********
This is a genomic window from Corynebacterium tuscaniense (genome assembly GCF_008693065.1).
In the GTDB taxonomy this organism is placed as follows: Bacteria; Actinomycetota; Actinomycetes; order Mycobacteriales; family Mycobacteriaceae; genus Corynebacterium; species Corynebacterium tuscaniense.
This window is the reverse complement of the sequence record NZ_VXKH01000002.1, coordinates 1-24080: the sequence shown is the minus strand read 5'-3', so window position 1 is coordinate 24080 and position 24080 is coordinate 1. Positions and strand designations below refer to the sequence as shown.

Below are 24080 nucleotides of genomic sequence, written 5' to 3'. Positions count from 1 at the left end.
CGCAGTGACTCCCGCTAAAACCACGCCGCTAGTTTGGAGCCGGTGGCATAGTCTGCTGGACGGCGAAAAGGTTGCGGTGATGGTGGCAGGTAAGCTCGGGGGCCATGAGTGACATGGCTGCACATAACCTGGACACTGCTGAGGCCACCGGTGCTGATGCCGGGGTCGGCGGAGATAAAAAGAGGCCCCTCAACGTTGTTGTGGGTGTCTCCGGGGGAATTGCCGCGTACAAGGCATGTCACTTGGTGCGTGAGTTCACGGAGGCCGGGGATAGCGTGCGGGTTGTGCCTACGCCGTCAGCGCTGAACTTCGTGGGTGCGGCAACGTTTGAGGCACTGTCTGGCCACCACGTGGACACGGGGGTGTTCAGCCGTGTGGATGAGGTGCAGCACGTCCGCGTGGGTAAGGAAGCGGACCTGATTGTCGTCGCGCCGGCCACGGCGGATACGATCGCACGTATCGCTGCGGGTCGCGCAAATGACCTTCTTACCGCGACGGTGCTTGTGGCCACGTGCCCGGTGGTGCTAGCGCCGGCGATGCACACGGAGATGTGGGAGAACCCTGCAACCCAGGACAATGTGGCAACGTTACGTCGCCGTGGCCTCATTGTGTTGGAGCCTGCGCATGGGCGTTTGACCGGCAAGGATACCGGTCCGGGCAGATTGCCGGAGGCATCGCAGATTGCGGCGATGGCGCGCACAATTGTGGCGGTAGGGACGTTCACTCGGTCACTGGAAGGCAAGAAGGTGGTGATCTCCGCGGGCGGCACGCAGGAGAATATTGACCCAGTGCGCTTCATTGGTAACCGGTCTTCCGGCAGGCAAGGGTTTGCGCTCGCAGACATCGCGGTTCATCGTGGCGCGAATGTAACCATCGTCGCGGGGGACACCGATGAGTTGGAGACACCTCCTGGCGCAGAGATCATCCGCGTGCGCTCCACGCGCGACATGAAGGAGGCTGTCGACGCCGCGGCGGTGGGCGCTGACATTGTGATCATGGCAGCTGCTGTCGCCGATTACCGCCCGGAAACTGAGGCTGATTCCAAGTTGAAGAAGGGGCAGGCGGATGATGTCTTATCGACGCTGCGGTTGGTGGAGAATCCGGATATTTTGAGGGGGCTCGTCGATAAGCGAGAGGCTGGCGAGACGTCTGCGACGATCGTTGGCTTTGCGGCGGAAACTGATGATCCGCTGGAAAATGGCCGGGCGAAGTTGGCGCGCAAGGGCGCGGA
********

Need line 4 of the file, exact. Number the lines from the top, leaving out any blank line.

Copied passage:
Below are 24080 nucleotides of genomic sequence, written 5' to 3'. Positions count from 1 at the left end.